On June 10, 2015, two well-known “asbestos” plaintiff firms, The Shepard Law Firm and Levy Konigsberg, LLP, together filed a complaint in the Superior Court of the Commonwealth of Massachusetts on behalf of plaintiffs Louis and Joanna Summerlin. Mr. Summerlin’s claimed injury is lung cancer, while Mrs. Summerlin’s claim is for loss of consortium. However, this is not a run-of-the-mill asbestos lawsuit. Rather, the plaintiffs have named more typical asbestos and big tobacco defendants Philip Morris USA and RJ Reynolds Tobacco Company in a clear effort to potentially pit asbestos against tobacco in a “whodunit” battle over what caused Mr. Summerlin’s cancer. Time will tell if this tactic will be successful.

Asbestos cases generally fall into three categories: 1) mesothelioma claims; 2) non-malignant asbestosis claims/pleural disease; and 3) lung cancer claims. While categories (1) and (2) involve injuries commonly associated with asbestos exposure, lung cancers claims are not generally associated with asbestos, especially when the person with lung cancer smoked cigarettes for decades. That is, lung cancer claims are generally attributed to smoking and, absent very specific underlying diagnoses and smoking histories, are heavily contested by defendants in the asbestos litigation.

The normal defense in a case like this is the obvious one: the plaintiff’s lung cancer was caused by smoking cigarettes. Here, Mr. Summerlin was a two pack per day smoker of six decades (1950’s – 2009). Given the lengthy, heavy, and recent smoking history of Mr. Summerlin, the expected and obvious defense of the defendants sued for asbestos exposure would be that Mr. Summerlin’s lung cancer was caused by smoking cigarettes. While it is unclear from his complaint as to whether Mr. Summerlin alleges any markers of asbestos exposure, the assertion that Mr. Summerlin’s lung cancer was caused by smoking cigarettes would likely be accepted by any medical professional, thereby calling into question plaintiff’s claim that asbestos exposure is a contributing cause of Mr. Summerlin’s cancer. This is especially true given Mr. Summerlin’s work as an automotive mechanic, which the defense has successfully argued on many occasions that the epidemiological evidence does not support a conclusion that an individual in the trade is t any increased risk of developing an asbestos-related disease.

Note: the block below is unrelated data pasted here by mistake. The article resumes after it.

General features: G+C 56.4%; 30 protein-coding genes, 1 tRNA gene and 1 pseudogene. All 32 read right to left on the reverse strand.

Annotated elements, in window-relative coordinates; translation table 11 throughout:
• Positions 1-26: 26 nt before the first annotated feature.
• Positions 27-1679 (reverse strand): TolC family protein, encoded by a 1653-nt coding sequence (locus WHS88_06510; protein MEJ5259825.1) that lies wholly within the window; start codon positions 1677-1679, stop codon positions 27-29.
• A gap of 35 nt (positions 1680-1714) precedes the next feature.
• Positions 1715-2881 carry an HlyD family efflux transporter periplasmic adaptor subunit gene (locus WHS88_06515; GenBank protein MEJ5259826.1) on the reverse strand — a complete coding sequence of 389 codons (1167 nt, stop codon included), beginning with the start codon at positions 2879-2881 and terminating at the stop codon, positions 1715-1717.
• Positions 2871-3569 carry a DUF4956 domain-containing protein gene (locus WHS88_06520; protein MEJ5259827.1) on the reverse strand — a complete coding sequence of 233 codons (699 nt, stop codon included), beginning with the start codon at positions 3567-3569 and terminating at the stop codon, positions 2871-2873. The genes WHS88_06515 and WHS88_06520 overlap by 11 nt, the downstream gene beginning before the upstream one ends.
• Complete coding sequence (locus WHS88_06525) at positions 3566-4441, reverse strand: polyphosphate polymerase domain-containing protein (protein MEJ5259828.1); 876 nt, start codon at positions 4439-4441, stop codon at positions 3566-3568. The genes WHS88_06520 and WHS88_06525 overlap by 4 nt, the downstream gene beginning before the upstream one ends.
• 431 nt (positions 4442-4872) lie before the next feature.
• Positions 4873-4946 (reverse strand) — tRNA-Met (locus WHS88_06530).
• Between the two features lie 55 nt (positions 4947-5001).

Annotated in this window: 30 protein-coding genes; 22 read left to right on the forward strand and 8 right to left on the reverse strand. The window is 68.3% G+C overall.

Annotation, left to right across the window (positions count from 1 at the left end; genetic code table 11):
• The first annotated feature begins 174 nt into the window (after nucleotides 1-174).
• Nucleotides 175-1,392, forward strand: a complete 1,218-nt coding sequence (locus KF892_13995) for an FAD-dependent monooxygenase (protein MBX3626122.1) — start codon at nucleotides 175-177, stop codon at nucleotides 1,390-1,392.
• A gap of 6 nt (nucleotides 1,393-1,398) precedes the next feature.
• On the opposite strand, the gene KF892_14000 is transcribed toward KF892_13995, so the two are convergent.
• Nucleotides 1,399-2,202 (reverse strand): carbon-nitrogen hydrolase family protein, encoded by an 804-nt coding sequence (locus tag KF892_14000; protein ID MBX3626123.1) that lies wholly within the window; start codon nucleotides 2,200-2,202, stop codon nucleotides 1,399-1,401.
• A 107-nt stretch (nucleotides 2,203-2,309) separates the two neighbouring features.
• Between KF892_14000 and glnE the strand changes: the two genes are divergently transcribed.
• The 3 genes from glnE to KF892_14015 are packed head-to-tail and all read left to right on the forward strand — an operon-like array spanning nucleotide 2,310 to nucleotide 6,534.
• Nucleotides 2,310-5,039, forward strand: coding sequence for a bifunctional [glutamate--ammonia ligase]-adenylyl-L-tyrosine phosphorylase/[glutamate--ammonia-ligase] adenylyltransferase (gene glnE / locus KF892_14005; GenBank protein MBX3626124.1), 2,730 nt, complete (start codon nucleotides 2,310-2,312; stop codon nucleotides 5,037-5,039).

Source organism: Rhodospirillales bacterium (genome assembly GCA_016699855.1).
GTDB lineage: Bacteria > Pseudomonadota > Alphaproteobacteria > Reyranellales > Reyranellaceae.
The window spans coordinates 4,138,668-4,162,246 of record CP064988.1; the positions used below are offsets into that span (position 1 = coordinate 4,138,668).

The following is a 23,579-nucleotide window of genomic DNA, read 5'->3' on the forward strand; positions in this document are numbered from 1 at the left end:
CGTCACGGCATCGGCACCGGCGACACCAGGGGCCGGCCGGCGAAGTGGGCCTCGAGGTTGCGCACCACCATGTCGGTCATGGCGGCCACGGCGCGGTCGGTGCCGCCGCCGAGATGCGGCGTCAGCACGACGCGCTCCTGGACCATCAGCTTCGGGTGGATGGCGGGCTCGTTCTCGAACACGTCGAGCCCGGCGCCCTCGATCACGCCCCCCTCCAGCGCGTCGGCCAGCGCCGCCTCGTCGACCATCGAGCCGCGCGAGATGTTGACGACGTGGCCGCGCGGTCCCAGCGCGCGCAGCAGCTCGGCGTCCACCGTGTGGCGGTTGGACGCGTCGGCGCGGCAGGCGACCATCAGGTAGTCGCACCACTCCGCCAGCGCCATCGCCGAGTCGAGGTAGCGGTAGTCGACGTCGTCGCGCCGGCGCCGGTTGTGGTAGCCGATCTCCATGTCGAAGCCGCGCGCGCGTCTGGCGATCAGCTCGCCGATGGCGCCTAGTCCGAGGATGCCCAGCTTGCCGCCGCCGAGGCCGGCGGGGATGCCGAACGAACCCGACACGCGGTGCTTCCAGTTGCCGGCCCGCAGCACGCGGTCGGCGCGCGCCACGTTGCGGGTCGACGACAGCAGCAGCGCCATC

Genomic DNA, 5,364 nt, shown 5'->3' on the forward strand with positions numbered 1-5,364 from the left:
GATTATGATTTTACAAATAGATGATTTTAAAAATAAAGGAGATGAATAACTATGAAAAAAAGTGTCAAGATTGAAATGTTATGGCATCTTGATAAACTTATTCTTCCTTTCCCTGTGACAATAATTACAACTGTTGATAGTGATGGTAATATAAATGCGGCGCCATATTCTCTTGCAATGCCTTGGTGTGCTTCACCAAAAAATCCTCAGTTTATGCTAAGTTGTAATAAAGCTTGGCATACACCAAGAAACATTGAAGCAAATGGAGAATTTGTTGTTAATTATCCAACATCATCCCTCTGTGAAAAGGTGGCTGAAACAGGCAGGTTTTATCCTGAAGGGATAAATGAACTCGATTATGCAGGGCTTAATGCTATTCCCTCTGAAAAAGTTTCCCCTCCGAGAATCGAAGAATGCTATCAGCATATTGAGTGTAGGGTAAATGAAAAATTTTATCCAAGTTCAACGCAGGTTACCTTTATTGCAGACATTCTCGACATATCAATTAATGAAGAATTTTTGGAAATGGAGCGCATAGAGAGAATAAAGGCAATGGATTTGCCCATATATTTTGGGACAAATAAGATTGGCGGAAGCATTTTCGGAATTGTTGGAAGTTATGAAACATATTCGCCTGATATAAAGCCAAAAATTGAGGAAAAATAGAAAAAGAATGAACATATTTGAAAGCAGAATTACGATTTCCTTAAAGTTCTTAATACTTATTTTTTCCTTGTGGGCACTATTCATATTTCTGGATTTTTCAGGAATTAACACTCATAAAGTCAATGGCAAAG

This is where the plaintiffs’ firms in Mr. Summerlin’s case appear to have taken a unique approach in New England in the pursuit of a lung cancer claim: they have sued both asbestos and tobacco defendants and alleged that exposure to both carcinogens acted as “concurrent” causes of Mr. Summerlin’s lung cancer. Specifically, the plaintiffs allege that “[c]igarette smoking and asbestos exposure act ‘synergistically’ and in combination to cause lung cancer in persons, such as Mr. Summerlin, who regularly smoked cigarettes and were regularly exposed to asbestos.” For years, plaintiffs in the asbestos litigation have made this claim in the face of the smoking defense. Here, they make the claim with big tobacco in the room. Regardless of the outcome, it is guaranteed that counsel on both sides will closely monitor the success – or failure – of this strategy.